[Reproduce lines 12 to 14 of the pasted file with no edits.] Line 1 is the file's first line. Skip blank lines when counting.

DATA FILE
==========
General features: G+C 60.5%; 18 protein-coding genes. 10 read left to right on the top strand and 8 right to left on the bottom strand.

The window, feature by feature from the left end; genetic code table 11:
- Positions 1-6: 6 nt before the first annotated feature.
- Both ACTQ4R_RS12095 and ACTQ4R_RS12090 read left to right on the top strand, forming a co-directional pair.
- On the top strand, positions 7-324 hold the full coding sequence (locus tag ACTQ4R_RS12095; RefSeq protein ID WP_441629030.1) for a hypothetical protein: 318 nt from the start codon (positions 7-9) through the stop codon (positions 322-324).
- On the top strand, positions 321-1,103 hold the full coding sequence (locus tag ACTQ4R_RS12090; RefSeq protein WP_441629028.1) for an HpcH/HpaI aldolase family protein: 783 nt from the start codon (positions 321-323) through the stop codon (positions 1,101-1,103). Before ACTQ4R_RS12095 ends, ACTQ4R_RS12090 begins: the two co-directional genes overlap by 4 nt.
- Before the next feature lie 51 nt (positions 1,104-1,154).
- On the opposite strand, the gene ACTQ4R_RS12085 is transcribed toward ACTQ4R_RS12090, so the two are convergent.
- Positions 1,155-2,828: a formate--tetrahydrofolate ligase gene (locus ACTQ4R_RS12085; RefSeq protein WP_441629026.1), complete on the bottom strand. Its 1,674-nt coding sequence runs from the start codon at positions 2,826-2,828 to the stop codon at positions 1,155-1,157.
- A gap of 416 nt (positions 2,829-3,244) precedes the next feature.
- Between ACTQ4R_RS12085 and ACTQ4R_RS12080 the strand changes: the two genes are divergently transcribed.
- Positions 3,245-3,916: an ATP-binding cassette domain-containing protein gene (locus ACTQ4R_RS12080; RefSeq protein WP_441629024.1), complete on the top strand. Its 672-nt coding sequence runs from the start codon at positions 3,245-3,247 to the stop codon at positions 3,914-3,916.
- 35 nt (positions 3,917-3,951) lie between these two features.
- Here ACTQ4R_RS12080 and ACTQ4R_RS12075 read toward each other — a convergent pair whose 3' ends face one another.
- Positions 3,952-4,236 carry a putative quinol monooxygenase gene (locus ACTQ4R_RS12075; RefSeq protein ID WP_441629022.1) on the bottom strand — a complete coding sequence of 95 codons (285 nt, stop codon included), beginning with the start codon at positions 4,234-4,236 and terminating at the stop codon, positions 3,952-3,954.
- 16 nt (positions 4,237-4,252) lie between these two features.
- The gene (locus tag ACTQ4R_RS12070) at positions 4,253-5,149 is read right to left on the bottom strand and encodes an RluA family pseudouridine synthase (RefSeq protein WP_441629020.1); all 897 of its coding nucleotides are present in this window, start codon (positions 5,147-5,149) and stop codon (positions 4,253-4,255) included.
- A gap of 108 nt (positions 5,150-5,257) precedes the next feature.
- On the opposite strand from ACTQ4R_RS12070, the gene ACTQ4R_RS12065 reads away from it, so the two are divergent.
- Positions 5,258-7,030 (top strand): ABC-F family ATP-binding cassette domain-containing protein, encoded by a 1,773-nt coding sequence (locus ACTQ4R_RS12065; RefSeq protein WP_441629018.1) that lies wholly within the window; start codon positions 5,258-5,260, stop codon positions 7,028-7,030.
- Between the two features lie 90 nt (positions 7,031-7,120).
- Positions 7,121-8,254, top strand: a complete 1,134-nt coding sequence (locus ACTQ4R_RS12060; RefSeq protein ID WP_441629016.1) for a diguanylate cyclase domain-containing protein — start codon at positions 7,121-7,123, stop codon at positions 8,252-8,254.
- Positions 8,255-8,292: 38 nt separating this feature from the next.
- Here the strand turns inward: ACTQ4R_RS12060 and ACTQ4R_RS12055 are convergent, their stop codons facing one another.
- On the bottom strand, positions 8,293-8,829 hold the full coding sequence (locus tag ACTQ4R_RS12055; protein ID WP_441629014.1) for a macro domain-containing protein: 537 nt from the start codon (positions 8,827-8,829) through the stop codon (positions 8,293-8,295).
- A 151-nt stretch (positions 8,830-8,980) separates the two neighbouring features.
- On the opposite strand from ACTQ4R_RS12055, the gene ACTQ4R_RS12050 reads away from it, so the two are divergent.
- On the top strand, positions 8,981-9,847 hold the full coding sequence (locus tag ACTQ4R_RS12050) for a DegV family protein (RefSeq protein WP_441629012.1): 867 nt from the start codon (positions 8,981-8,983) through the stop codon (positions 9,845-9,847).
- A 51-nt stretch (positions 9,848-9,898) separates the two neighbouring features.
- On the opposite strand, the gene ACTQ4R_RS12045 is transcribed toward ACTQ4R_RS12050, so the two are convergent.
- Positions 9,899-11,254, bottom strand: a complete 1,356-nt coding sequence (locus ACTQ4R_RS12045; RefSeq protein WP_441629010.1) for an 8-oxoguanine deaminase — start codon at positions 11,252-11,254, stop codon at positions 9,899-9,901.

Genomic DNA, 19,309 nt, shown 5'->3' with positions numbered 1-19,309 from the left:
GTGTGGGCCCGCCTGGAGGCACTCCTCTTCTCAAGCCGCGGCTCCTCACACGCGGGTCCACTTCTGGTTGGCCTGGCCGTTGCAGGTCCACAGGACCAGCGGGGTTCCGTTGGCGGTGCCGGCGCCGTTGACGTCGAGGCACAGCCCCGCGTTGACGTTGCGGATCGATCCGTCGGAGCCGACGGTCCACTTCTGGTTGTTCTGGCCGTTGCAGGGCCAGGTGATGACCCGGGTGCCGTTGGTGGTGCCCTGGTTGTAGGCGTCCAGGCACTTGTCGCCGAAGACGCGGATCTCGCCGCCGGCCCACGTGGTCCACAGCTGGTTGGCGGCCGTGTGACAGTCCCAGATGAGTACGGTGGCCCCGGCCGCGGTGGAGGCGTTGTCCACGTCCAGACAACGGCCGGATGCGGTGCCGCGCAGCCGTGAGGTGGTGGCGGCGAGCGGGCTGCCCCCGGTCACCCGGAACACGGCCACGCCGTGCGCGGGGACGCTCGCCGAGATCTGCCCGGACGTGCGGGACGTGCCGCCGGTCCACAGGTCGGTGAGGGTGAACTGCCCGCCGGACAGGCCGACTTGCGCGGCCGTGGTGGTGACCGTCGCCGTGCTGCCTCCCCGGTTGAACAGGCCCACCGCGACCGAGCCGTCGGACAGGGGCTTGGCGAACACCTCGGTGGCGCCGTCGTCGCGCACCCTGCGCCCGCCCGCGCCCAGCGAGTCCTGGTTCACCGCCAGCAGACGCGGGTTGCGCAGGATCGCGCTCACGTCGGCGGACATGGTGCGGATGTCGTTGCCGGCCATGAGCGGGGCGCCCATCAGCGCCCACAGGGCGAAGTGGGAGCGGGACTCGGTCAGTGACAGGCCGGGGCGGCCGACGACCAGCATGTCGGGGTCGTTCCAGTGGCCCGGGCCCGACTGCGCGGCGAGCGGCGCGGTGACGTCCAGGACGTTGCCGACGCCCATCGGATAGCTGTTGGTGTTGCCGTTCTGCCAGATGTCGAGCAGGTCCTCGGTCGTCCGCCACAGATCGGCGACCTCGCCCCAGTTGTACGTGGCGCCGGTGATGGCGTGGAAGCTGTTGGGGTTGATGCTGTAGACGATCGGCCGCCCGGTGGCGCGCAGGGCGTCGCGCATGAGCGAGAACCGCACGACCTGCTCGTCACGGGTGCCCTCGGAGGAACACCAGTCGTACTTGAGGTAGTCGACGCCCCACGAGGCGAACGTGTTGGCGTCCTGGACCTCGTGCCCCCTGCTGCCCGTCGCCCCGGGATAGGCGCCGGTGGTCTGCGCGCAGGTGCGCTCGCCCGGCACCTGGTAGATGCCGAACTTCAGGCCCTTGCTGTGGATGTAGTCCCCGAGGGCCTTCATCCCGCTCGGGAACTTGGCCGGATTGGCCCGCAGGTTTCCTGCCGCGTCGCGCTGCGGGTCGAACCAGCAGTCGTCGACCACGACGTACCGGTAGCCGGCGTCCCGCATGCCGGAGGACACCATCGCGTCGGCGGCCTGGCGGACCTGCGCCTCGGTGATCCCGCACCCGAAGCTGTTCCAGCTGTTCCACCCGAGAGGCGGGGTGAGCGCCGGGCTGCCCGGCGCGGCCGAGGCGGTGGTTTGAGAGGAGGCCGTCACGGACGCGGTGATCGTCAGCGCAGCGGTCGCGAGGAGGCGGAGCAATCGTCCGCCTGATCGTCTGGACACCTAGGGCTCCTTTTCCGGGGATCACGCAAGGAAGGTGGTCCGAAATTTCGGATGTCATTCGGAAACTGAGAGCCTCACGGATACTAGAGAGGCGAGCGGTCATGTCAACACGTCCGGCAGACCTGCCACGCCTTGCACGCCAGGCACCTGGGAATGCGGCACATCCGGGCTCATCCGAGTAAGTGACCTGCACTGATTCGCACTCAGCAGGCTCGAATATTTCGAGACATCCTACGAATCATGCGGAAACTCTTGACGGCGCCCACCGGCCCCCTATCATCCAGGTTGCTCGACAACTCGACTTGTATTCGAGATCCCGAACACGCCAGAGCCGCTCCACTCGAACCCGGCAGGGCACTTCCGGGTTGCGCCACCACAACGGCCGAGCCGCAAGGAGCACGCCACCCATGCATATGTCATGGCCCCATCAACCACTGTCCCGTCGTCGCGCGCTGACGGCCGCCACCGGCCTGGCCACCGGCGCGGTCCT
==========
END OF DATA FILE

- Positions 3,245-3,916: an ATP-binding cassette domain-containing protein gene (locus ACTQ4R_RS12080; RefSeq protein WP_441629024.1), complete on the top strand. Its 672-nt coding sequence runs from the start codon at positions 3,245-3,247 to the stop codon at positions 3,914-3,916.
- 35 nt (positions 3,917-3,951) lie between these two features.
- Here ACTQ4R_RS12080 and ACTQ4R_RS12075 read toward each other — a convergent pair whose 3' ends face one another.